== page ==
Metro

Brussels terrorism hits the US primaries

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Waterboarding, the practice of pouring water over someone’s face to simulate drowning as an interrogation tactic, was banned by President Barack Obama days after he took office in 2009.

Critics call it torture.

“I am in the camp where you have to get the information, and you have to get it rapidly,” Mr Trump said, adding “liberal” laws in Europe had made it hard to counter potential attacks.

Mr Trump, who has called for a temporary ban on Muslims entering the country, also reiterated the need for tougher measures to stop the flow of illegal immigrants, particularly Syrian refugees, across the border.

“As president… I would be very, very tough on the borders, and I would be not allowing certain people to come into this country without absolute perfect documentation,” said Mr Trump. Read more »

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David Cohen on Metro’s most influential list

David Cohen at NBR takes apart Metro’s pathetic attempt at defining the most influential Aucklanders list.

Do media consumers need another extended best-of list?

No, we most certainly do not. You get to the end of these damn things feeling none the wiser about anything in particular, realising as you do that that’s 30 or so minutes of your life that you’ll never get back.

But hey, they’re harmless fun, as much so for the readers as compilers of exercises such as this month’s cover story in Metro of the “most influential” Aucklanders.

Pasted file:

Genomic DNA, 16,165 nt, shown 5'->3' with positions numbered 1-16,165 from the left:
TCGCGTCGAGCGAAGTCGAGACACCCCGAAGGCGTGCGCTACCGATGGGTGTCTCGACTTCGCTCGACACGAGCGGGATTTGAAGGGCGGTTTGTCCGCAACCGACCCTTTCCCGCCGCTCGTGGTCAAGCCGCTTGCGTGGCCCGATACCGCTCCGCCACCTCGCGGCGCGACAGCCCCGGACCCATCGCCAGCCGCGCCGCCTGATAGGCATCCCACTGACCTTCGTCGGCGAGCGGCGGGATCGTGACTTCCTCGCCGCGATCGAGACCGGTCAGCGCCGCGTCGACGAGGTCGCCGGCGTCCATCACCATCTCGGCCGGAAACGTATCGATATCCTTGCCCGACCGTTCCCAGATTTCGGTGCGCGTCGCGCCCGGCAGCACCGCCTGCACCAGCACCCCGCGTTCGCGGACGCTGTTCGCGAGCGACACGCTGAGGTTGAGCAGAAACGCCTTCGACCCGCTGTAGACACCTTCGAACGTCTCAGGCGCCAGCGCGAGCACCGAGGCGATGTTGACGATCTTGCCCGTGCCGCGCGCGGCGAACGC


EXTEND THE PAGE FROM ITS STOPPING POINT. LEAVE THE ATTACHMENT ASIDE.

Talk about quick and easy. An editor and his senior writers sit around in an office. Presently they are joined by some senior contributors. The secretary serves coffee. Together they trawl their files and memories. Soon enough, hey presto, a new ranking is born.

Does any of this actually matter? Well, yes and no.

Reputations are important. People constantly make judgments on the basis of available information – some of it accurate, some not – and what they decide has consequences.

Yet measuring influence is a messy affair.

Read more »

Our Friends: Cameron and John Slater, by David Slack

Now, don’t be shocked or anything, but David Slack just regurgitated a 2010 METRO hit piece on me through my father.

Just in case you were wondering where he stood.  He’s also posted it to the Kiwi Journalists Association Facebook page (couldn’t even find a friend to do it for him – self promotion – so ugly), so I’m sure he wouldn’t mind me showing you too

Credit:  Daron Parton.

Credit: Daron Parton.

John: The boy’s not an embarrassment, not at all.

He can get a bit confused, though. But then he grew up with cabinet ministers traipsing through our house and hitting the gin. Let’s be honest, our people can be a bit confusing.

First, we think you should leave the Yarpies alone, then we agree apartheid was terrible. First, compulsory saving is communism, then it’s policy. First we like the warships, then nuclear free’s the way to go. Except at lunch in Washington, of course!

And of course we think the gays are perfectly okay these days, although the boy still gets a bit toey about that.

He’s 40 years old but some days I look at him and I still see the kid who came home from school with a sore bum and a story to tell.

He was 11. Some little bugger had copied his work and they’d both got a D. I said to him, “Did you put around some rumours about him? That’s how we do it in the party.” He said, “No way. I whacked him, then I got on his desk, pulled down my trousers and dumped on his books.”

Well that wasn’t my way, but I thought good on him. He got stuck in.

He’s had a bit of bad luck, of course. Read more »